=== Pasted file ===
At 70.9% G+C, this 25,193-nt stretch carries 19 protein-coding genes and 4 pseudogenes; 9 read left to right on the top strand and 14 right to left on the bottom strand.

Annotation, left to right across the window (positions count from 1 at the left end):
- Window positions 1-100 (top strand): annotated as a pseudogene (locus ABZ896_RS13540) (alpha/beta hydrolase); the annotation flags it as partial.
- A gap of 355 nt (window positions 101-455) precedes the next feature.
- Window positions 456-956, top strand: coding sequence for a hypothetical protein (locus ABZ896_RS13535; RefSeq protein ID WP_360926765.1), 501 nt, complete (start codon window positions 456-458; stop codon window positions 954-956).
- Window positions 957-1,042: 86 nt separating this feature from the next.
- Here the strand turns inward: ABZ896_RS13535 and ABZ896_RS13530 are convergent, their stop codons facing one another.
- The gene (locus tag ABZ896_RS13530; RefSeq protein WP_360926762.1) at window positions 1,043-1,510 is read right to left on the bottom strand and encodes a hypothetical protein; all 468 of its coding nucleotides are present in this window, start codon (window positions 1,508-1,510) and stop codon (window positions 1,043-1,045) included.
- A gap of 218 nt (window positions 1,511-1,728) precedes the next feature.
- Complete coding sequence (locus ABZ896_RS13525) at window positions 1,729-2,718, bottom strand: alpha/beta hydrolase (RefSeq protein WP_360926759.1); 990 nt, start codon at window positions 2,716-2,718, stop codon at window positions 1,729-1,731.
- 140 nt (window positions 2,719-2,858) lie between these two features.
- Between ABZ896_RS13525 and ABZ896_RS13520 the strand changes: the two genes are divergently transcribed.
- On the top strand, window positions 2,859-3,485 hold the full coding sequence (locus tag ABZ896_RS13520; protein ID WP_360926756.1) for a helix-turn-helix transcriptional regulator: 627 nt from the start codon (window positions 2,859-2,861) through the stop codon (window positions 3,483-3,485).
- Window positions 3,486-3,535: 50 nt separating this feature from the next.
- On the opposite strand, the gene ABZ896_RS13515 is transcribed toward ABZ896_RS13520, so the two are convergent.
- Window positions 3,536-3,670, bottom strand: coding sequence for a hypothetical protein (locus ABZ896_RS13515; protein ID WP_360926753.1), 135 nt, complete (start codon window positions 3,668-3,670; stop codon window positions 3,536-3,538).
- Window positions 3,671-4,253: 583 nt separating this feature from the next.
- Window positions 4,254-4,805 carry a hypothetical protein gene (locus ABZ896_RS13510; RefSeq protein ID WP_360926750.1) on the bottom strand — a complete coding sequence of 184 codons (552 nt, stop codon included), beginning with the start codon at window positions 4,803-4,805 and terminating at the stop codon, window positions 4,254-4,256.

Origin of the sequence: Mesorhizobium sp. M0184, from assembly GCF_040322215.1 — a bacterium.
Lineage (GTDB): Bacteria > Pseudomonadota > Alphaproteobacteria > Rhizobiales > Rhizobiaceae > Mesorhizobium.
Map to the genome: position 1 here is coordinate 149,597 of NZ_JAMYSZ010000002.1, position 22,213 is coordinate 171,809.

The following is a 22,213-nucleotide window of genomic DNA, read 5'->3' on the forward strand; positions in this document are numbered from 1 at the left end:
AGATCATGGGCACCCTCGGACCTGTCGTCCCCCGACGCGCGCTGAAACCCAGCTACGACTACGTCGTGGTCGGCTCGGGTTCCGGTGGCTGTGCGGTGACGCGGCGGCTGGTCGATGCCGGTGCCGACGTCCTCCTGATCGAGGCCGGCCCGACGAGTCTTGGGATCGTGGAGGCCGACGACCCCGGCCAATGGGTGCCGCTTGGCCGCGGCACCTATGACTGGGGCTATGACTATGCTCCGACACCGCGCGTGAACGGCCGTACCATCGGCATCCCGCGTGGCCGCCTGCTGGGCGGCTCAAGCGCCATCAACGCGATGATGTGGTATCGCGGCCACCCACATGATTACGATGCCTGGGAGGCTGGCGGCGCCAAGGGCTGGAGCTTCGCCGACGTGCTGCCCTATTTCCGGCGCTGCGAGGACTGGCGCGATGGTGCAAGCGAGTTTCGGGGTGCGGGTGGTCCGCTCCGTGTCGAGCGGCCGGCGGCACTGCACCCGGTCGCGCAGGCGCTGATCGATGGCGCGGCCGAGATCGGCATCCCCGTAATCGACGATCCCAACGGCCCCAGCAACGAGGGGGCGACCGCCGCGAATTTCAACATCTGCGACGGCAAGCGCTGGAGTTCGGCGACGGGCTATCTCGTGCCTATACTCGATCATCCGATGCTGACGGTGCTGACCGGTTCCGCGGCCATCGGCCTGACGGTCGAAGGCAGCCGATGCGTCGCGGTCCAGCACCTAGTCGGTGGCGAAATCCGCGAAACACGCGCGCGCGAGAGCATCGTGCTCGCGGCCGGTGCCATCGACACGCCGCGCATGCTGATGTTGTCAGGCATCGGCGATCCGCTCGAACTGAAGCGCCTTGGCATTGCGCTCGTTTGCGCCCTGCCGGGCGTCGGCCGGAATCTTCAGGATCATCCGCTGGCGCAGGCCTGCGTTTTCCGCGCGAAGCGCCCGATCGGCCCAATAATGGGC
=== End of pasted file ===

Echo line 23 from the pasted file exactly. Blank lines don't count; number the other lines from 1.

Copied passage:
AGATCATGGGCACCCTCGGACCTGTCGTCCCCCGACGCGCGCTGAAACCCAGCTACGACTACGTCGTGGTCGGCTCGGGTTCCGGTGGCTGTGCGGTGACGCGGCGGCTGGTCGATGCCGGTGCCGACGTCCTCCTGATCGAGGCCGGCCCGACGAGTCTTGGGATCGTGGAGGCCGACGACCCCGGCCAATGGGTGCCGCTTGGCCGCGGCACCTATGACTGGGGCTATGACTATGCTCCGACACCGCGCGTGAACGGCCGTACCATCGGCATCCCGCGTGGCCGCCTGCTGGGCGGCTCAAGCGCCATCAACGCGATGATGTGGTATCGCGGCCACCCACATGATTACGATGCCTGGGAGGCTGGCGGCGCCAAGGGCTGGAGCTTCGCCGACGTGCTGCCCTATTTCCGGCGCTGCGAGGACTGGCGCGATGGTGCAAGCGAGTTTCGGGGTGCGGGTGGTCCGCTCCGTGTCGAGCGGCCGGCGGCACTGCACCCGGTCGCGCAGGCGCTGATCGATGGCGCGGCCGAGATCGGCATCCCCGTAATCGACGATCCCAACGGCCCCAGCAACGAGGGGGCGACCGCCGCGAATTTCAACATCTGCGACGGCAAGCGCTGGAGTTCGGCGACGGGCTATCTCGTGCCTATACTCGATCATCCGATGCTGACGGTGCTGACCGGTTCCGCGGCCATCGGCCTGACGGTCGAAGGCAGCCGATGCGTCGCGGTCCAGCACCTAGTCGGTGGCGAAATCCGCGAAACACGCGCGCGCGAGAGCATCGTGCTCGCGGCCGGTGCCATCGACACGCCGCGCATGCTGATGTTGTCAGGCATCGGCGATCCGCTCGAACTGAAGCGCCTTGGCATTGCGCTCGTTTGCGCCCTGCCGGGCGTCGGCCGGAATCTTCAGGATCATCCGCTGGCGCAGGCCTGCGTTTTCCGCGCGAAGCGCCCGATCGGCCCAATAATGGGC